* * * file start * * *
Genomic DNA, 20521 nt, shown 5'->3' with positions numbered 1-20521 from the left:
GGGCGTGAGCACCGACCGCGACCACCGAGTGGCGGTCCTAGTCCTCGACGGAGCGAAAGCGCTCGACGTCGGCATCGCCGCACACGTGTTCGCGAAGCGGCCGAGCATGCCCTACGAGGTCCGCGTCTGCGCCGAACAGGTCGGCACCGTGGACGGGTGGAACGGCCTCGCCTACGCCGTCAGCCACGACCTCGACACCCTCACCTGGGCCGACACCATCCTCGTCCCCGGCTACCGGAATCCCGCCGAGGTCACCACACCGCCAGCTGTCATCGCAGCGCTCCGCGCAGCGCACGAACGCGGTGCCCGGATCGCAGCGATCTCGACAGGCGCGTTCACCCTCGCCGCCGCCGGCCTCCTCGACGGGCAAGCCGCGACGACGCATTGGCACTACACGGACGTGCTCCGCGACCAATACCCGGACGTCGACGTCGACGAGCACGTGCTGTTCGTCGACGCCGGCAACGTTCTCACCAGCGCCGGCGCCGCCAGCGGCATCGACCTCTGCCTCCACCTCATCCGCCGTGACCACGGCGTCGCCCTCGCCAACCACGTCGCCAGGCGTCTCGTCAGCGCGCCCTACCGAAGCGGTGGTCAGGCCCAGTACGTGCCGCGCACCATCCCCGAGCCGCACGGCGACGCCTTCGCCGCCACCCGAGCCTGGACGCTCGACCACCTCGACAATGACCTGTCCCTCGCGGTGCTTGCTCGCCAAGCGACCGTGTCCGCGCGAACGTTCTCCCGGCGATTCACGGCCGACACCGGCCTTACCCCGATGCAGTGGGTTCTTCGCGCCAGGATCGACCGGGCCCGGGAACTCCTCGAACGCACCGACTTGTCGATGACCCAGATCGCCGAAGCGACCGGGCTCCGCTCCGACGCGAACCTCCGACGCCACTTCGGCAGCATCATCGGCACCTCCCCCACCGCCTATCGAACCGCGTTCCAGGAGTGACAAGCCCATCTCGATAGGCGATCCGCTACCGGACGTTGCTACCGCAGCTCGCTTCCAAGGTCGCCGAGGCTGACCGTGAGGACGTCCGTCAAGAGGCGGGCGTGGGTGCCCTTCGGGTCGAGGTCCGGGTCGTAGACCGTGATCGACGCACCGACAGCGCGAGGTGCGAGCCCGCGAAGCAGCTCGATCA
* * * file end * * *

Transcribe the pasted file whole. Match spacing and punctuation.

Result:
Genomic DNA, 20521 nt, shown 5'->3' with positions numbered 1-20521 from the left:
GGGCGTGAGCACCGACCGCGACCACCGAGTGGCGGTCCTAGTCCTCGACGGAGCGAAAGCGCTCGACGTCGGCATCGCCGCACACGTGTTCGCGAAGCGGCCGAGCATGCCCTACGAGGTCCGCGTCTGCGCCGAACAGGTCGGCACCGTGGACGGGTGGAACGGCCTCGCCTACGCCGTCAGCCACGACCTCGACACCCTCACCTGGGCCGACACCATCCTCGTCCCCGGCTACCGGAATCCCGCCGAGGTCACCACACCGCCAGCTGTCATCGCAGCGCTCCGCGCAGCGCACGAACGCGGTGCCCGGATCGCAGCGATCTCGACAGGCGCGTTCACCCTCGCCGCCGCCGGCCTCCTCGACGGGCAAGCCGCGACGACGCATTGGCACTACACGGACGTGCTCCGCGACCAATACCCGGACGTCGACGTCGACGAGCACGTGCTGTTCGTCGACGCCGGCAACGTTCTCACCAGCGCCGGCGCCGCCAGCGGCATCGACCTCTGCCTCCACCTCATCCGCCGTGACCACGGCGTCGCCCTCGCCAACCACGTCGCCAGGCGTCTCGTCAGCGCGCCCTACCGAAGCGGTGGTCAGGCCCAGTACGTGCCGCGCACCATCCCCGAGCCGCACGGCGACGCCTTCGCCGCCACCCGAGCCTGGACGCTCGACCACCTCGACAATGACCTGTCCCTCGCGGTGCTTGCTCGCCAAGCGACCGTGTCCGCGCGAACGTTCTCCCGGCGATTCACGGCCGACACCGGCCTTACCCCGATGCAGTGGGTTCTTCGCGCCAGGATCGACCGGGCCCGGGAACTCCTCGAACGCACCGACTTGTCGATGACCCAGATCGCCGAAGCGACCGGGCTCCGCTCCGACGCGAACCTCCGACGCCACTTCGGCAGCATCATCGGCACCTCCCCCACCGCCTATCGAACCGCGTTCCAGGAGTGACAAGCCCATCTCGATAGGCGATCCGCTACCGGACGTTGCTACCGCAGCTCGCTTCCAAGGTCGCCGAGGCTGACCGTGAGGACGTCCGTCAAGAGGCGGGCGTGGGTGCCCTTCGGGTCGAGGTCCGGGTCGTAGACCGTGATCGACGCACCGACAGCGCGAGGTGCGAGCCCGCGAAGCAGCTCGATCA